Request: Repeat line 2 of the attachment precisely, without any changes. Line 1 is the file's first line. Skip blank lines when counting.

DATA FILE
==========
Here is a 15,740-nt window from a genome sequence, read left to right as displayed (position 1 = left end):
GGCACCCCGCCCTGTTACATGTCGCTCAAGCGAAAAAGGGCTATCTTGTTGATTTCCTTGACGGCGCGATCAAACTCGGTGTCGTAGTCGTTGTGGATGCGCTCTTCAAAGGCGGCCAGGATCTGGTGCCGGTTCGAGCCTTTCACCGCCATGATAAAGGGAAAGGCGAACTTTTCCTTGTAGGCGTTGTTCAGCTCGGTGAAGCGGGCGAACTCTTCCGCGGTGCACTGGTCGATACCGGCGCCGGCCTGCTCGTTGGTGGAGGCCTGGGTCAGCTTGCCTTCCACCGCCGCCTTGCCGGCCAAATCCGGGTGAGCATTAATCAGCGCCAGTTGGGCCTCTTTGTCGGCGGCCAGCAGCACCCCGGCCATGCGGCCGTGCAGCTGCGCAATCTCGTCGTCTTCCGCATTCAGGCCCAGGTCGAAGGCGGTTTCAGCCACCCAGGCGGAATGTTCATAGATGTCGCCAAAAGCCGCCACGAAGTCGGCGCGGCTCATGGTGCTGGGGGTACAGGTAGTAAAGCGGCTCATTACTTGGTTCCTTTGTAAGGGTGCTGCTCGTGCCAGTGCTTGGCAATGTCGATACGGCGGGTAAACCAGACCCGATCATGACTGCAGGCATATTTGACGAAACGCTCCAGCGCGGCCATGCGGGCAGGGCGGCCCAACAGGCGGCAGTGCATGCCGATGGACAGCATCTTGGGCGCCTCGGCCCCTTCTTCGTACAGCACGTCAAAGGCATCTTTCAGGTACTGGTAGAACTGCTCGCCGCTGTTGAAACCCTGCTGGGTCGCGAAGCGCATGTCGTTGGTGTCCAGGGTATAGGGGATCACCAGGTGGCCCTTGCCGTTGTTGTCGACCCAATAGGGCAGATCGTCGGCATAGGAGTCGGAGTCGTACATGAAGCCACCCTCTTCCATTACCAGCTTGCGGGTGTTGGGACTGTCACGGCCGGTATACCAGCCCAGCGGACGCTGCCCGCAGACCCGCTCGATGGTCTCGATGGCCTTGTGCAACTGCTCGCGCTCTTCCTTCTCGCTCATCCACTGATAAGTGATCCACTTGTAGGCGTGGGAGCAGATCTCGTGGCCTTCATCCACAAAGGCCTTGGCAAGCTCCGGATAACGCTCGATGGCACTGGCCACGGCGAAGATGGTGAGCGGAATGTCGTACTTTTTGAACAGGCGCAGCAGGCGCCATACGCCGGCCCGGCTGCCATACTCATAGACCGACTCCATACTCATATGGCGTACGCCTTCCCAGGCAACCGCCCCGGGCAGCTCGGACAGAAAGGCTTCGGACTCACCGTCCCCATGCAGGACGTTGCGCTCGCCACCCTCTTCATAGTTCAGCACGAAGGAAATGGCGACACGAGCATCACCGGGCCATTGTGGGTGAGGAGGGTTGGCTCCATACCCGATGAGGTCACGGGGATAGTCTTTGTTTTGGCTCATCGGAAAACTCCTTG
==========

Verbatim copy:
GGCACCCCGCCCTGTTACATGTCGCTCAAGCGAAAAAGGGCTATCTTGTTGATTTCCTTGACGGCGCGATCAAACTCGGTGTCGTAGTCGTTGTGGATGCGCTCTTCAAAGGCGGCCAGGATCTGGTGCCGGTTCGAGCCTTTCACCGCCATGATAAAGGGAAAGGCGAACTTTTCCTTGTAGGCGTTGTTCAGCTCGGTGAAGCGGGCGAACTCTTCCGCGGTGCACTGGTCGATACCGGCGCCGGCCTGCTCGTTGGTGGAGGCCTGGGTCAGCTTGCCTTCCACCGCCGCCTTGCCGGCCAAATCCGGGTGAGCATTAATCAGCGCCAGTTGGGCCTCTTTGTCGGCGGCCAGCAGCACCCCGGCCATGCGGCCGTGCAGCTGCGCAATCTCGTCGTCTTCCGCATTCAGGCCCAGGTCGAAGGCGGTTTCAGCCACCCAGGCGGAATGTTCATAGATGTCGCCAAAAGCCGCCACGAAGTCGGCGCGGCTCATGGTGCTGGGGGTACAGGTAGTAAAGCGGCTCATTACTTGGTTCCTTTGTAAGGGTGCTGCTCGTGCCAGTGCTTGGCAATGTCGATACGGCGGGTAAACCAGACCCGATCATGACTGCAGGCATATTTGACGAAACGCTCCAGCGCGGCCATGCGGGCAGGGCGGCCCAACAGGCGGCAGTGCATGCCGATGGACAGCATCTTGGGCGCCTCGGCCCCTTCTTCGTACAGCACGTCAAAGGCATCTTTCAGGTACTGGTAGAACTGCTCGCCGCTGTTGAAACCCTGCTGGGTCGCGAAGCGCATGTCGTTGGTGTCCAGGGTATAGGGGATCACCAGGTGGCCCTTGCCGTTGTTGTCGACCCAATAGGGCAGATCGTCGGCATAGGAGTCGGAGTCGTACATGAAGCCACCCTCTTCCATTACCAGCTTGCGGGTGTTGGGACTGTCACGGCCGGTATACCAGCCCAGCGGACGCTGCCCGCAGACCCGCTCGATGGTCTCGATGGCCTTGTGCAACTGCTCGCGCTCTTCCTTCTCGCTCATCCACTGATAAGTGATCCACTTGTAGGCGTGGGAGCAGATCTCGTGGCCTTCATCCACAAAGGCCTTGGCAAGCTCCGGATAACGCTCGATGGCACTGGCCACGGCGAAGATGGTGAGCGGAATGTCGTACTTTTTGAACAGGCGCAGCAGGCGCCATACGCCGGCCCGGCTGCCATACTCATAGACCGACTCCATACTCATATGGCGTACGCCTTCCCAGGCAACCGCCCCGGGCAGCTCGGACAGAAAGGCTTCGGACTCACCGTCCCCATGCAGGACGTTGCGCTCGCCACCCTCTTCATAGTTCAGCACGAAGGAAATGGCGACACGAGCATCACCGGGCCATTGTGGGTGAGGAGGGTTGGCTCCATACCCGATGAGGTCACGGGGATAGTCTTTGTTTTGGCTCATCGGAAAACTCCTTG